Canada is making debt more affordable for young people
While the UK government is making life unaffordable for students and recent graduates, the Canadian government has moved to address the cost-of-living crisis head-on. The Canadian government operates a similar student loan system to support over 50% of students with the costs of post-secondary education. However, instead of straining the budgets of young people to pay for poor government decision-making, they are using changes to the student loan system to support young people through the cost-of-living crisis. The Canadian government has: increased the proportion of grants given out via Canada Student Loans and Canada Apprentice Loans; increased the real dollar value of available loans; increased the repayment threshold; and over the course of 2023, indefinitely removed interest collection on all student loans held by the federal government.
During the COVID-19 pandemic, the federal government and several provincial governments recognised that young people had been hit hardest by job losses and other negative economic impacts. This resulted in the temporary pausing of interest charges on loans under the programme. In 2023, Canadian policy-makers correctly noted that the emerging cost-of-living crisis from soaring rental prices and inflation in 2022, was again disproportionately affecting young people. This led to the indefinite removal of interest charges from current and future student loans.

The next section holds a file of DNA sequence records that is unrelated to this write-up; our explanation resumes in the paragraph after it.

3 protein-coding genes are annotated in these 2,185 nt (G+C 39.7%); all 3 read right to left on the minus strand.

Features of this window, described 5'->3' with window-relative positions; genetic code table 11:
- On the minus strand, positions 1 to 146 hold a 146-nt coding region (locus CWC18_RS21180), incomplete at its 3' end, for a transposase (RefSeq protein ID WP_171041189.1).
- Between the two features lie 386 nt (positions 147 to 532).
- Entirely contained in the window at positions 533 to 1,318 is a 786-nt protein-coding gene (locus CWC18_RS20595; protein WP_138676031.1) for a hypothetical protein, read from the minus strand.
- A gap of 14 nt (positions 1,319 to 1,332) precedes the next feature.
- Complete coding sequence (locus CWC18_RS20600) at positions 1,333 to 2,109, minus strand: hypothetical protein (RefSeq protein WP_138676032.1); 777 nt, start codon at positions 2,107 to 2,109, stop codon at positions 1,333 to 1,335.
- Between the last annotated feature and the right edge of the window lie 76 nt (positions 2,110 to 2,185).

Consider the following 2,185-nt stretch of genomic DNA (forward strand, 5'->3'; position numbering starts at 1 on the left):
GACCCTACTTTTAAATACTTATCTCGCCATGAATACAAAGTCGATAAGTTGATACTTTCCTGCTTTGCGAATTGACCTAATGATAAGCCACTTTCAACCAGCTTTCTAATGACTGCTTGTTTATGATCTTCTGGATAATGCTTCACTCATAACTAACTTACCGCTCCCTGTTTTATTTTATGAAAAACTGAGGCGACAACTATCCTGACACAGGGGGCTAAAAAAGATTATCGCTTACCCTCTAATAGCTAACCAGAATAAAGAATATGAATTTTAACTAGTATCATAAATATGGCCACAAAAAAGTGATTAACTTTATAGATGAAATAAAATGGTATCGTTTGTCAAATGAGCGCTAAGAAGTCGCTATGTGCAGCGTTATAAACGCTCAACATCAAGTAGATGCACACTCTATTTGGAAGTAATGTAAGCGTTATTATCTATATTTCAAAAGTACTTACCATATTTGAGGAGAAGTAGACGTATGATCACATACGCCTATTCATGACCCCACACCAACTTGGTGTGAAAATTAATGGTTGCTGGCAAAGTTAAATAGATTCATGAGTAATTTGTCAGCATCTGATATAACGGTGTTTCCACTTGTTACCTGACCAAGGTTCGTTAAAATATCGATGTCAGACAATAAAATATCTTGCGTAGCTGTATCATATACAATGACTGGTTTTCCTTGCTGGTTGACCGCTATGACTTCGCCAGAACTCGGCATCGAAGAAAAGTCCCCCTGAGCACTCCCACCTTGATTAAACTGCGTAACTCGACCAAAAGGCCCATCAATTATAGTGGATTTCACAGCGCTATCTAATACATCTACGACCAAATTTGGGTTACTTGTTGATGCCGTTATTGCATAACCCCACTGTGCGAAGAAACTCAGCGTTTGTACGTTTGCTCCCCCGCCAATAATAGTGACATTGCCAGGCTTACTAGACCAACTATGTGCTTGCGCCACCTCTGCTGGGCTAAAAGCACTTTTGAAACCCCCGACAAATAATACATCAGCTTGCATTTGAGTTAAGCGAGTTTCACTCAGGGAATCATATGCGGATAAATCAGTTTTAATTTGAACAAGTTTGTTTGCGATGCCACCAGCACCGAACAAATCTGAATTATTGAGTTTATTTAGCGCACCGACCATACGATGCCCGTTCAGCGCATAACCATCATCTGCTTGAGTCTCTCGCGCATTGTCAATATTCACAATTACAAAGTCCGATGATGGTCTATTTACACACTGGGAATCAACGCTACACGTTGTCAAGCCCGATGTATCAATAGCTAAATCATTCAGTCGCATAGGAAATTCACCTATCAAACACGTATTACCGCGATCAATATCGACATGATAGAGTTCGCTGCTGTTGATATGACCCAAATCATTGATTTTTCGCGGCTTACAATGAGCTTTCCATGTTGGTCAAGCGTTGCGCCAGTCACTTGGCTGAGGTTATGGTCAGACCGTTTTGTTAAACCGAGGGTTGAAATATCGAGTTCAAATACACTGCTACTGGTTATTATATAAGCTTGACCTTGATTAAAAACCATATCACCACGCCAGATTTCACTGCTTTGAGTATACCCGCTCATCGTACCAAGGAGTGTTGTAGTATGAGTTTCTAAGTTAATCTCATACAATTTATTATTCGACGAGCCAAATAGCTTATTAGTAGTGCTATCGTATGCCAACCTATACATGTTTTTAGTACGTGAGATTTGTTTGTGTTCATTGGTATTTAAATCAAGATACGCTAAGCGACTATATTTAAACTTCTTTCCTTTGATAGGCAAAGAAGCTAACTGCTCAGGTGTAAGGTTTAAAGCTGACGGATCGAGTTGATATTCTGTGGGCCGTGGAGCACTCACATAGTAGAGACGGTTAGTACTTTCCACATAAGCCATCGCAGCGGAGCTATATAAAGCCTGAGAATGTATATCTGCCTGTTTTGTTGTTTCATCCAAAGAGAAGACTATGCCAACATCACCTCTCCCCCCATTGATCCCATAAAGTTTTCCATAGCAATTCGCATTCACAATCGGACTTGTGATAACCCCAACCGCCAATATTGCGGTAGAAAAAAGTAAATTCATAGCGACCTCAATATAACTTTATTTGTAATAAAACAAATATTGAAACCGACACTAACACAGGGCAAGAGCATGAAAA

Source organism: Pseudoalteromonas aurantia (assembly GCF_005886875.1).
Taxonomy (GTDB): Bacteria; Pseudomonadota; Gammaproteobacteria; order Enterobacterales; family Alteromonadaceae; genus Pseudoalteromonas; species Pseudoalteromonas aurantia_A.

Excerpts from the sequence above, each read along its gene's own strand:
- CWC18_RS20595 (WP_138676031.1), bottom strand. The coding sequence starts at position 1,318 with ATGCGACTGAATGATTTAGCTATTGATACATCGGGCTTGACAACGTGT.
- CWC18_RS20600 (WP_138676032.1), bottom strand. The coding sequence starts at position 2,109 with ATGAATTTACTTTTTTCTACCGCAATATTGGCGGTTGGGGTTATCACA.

Under Canada’s integrated student loan framework, a little over 50% of student loans are provided by the national government and the rest is provided by provincial governments. This means that over 50% of publicly funded student loans are now interest-free and for students that hold the rest of the loan from a province such as British Columbia, 100% of their loans are no longer accruing interest charges. All payments made by students now go directly towards paying down the principal, reducing their debt burden and ultimately helping them cope better with the cost-of-living crisis.
The changes to the student loan system are expected to save the average student loan holder 410 Canadian Dollars (CAD) per year while the cost to the government is minimal (CAD 2.7 billion over five years and CAD 556 million ongoing). The increase in the repayment threshold to CAD 40,000 will help the poorest graduates weather the cost-of-living crisis. These changes in Canada demonstrate that political will can improve conditions for young people, and that despite the current economic conditions, the English government does not need to make life more expensive for students and graduates.
Take a lesson from Canada
IF has previously argued that the UK could learn from the Canadian student loan system which offers grants and loans that did not accrue interest while students were in higher education or technical training programmes. We are again calling on the government to learn from its peers and help reduce the challenging cost-of-living crisis for young people by following Canada’s lead and eliminating interest on all student loans.